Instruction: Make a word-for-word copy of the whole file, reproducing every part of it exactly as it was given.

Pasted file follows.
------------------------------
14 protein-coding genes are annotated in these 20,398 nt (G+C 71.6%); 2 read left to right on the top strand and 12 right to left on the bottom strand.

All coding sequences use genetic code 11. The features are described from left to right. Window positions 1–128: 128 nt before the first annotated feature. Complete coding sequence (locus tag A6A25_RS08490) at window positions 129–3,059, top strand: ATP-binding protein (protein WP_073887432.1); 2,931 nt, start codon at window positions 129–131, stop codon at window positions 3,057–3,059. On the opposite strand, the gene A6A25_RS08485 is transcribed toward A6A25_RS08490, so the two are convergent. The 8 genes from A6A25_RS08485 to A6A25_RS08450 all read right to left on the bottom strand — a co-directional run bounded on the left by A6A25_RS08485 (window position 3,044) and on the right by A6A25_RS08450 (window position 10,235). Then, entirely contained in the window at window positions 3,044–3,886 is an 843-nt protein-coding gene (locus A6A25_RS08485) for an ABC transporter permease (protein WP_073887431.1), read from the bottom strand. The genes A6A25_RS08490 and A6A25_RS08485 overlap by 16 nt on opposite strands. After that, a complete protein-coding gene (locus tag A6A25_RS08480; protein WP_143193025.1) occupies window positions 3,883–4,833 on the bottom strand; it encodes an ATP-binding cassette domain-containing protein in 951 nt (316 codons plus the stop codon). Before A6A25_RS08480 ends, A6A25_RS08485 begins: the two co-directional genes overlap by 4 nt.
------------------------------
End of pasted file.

14 protein-coding genes are annotated in these 20,398 nt (G+C 71.6%); 2 read left to right on the top strand and 12 right to left on the bottom strand.

All coding sequences use genetic code 11. The features are described from left to right. Window positions 1–128: 128 nt before the first annotated feature. Complete coding sequence (locus tag A6A25_RS08490) at window positions 129–3,059, top strand: ATP-binding protein (protein WP_073887432.1); 2,931 nt, start codon at window positions 129–131, stop codon at window positions 3,057–3,059. On the opposite strand, the gene A6A25_RS08485 is transcribed toward A6A25_RS08490, so the two are convergent. The 8 genes from A6A25_RS08485 to A6A25_RS08450 all read right to left on the bottom strand — a co-directional run bounded on the left by A6A25_RS08485 (window position 3,044) and on the right by A6A25_RS08450 (window position 10,235). Then, entirely contained in the window at window positions 3,044–3,886 is an 843-nt protein-coding gene (locus A6A25_RS08485) for an ABC transporter permease (protein WP_073887431.1), read from the bottom strand. The genes A6A25_RS08490 and A6A25_RS08485 overlap by 16 nt on opposite strands. After that, a complete protein-coding gene (locus tag A6A25_RS08480; protein WP_143193025.1) occupies window positions 3,883–4,833 on the bottom strand; it encodes an ATP-binding cassette domain-containing protein in 951 nt (316 codons plus the stop codon). Before A6A25_RS08480 ends, A6A25_RS08485 begins: the two co-directional genes overlap by 4 nt.